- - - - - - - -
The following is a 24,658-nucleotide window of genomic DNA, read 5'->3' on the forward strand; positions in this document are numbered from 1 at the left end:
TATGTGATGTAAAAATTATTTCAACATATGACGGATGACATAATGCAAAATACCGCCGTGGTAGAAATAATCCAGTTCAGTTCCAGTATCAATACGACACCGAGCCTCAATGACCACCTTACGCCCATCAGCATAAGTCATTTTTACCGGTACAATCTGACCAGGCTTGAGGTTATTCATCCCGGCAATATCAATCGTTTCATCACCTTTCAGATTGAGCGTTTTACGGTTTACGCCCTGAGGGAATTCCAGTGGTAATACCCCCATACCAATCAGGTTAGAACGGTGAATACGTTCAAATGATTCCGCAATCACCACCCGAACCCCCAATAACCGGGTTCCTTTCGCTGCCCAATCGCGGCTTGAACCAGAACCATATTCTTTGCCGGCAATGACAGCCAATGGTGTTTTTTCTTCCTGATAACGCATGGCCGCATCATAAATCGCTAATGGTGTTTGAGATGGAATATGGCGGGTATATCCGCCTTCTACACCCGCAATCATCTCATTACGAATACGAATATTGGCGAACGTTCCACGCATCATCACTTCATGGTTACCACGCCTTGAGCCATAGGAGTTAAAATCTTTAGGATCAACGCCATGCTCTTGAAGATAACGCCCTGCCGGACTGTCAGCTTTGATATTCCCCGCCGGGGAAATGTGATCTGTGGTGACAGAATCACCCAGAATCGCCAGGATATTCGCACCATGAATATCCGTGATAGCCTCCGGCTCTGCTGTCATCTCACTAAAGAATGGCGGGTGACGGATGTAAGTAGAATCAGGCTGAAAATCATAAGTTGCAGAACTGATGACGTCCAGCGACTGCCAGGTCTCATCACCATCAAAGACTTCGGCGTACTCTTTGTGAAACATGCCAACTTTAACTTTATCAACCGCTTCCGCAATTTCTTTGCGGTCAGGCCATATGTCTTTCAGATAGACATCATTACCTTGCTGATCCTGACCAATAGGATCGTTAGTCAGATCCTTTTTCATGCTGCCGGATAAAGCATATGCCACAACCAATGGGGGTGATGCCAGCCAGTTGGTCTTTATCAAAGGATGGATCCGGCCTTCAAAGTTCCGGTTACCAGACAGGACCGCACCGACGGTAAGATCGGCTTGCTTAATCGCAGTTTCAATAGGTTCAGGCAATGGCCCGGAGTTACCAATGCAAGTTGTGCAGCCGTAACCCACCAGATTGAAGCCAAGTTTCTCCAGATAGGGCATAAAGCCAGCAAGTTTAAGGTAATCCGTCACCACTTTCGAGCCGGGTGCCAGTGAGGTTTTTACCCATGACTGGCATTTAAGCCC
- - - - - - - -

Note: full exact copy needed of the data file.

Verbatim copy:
The following is a 24,658-nucleotide window of genomic DNA, read 5'->3' on the forward strand; positions in this document are numbered from 1 at the left end:
TATGTGATGTAAAAATTATTTCAACATATGACGGATGACATAATGCAAAATACCGCCGTGGTAGAAATAATCCAGTTCAGTTCCAGTATCAATACGACACCGAGCCTCAATGACCACCTTACGCCCATCAGCATAAGTCATTTTTACCGGTACAATCTGACCAGGCTTGAGGTTATTCATCCCGGCAATATCAATCGTTTCATCACCTTTCAGATTGAGCGTTTTACGGTTTACGCCCTGAGGGAATTCCAGTGGTAATACCCCCATACCAATCAGGTTAGAACGGTGAATACGTTCAAATGATTCCGCAATCACCACCCGAACCCCCAATAACCGGGTTCCTTTCGCTGCCCAATCGCGGCTTGAACCAGAACCATATTCTTTGCCGGCAATGACAGCCAATGGTGTTTTTTCTTCCTGATAACGCATGGCCGCATCATAAATCGCTAATGGTGTTTGAGATGGAATATGGCGGGTATATCCGCCTTCTACACCCGCAATCATCTCATTACGAATACGAATATTGGCGAACGTTCCACGCATCATCACTTCATGGTTACCACGCCTTGAGCCATAGGAGTTAAAATCTTTAGGATCAACGCCATGCTCTTGAAGATAACGCCCTGCCGGACTGTCAGCTTTGATATTCCCCGCCGGGGAAATGTGATCTGTGGTGACAGAATCACCCAGAATCGCCAGGATATTCGCACCATGAATATCCGTGATAGCCTCCGGCTCTGCTGTCATCTCACTAAAGAATGGCGGGTGACGGATGTAAGTAGAATCAGGCTGAAAATCATAAGTTGCAGAACTGATGACGTCCAGCGACTGCCAGGTCTCATCACCATCAAAGACTTCGGCGTACTCTTTGTGAAACATGCCAACTTTAACTTTATCAACCGCTTCCGCAATTTCTTTGCGGTCAGGCCATATGTCTTTCAGATAGACATCATTACCTTGCTGATCCTGACCAATAGGATCGTTAGTCAGATCCTTTTTCATGCTGCCGGATAAAGCATATGCCACAACCAATGGGGGTGATGCCAGCCAGTTGGTCTTTATCAAAGGATGGATCCGGCCTTCAAAGTTCCGGTTACCAGACAGGACCGCACCGACGGTAAGATCGGCTTGCTTAATCGCAGTTTCAATAGGTTCAGGCAATGGCCCGGAGTTACCAATGCAAGTTGTGCAGCCGTAACCCACCAGATTGAAGCCAAGTTTCTCCAGATAGGGCATAAAGCCAGCAAGTTTAAGGTAATCCGTCACCACTTTCGAGCCGGGTGCCAGTGAGGTTTTTACCCATGACTGGCATTTAAGCCC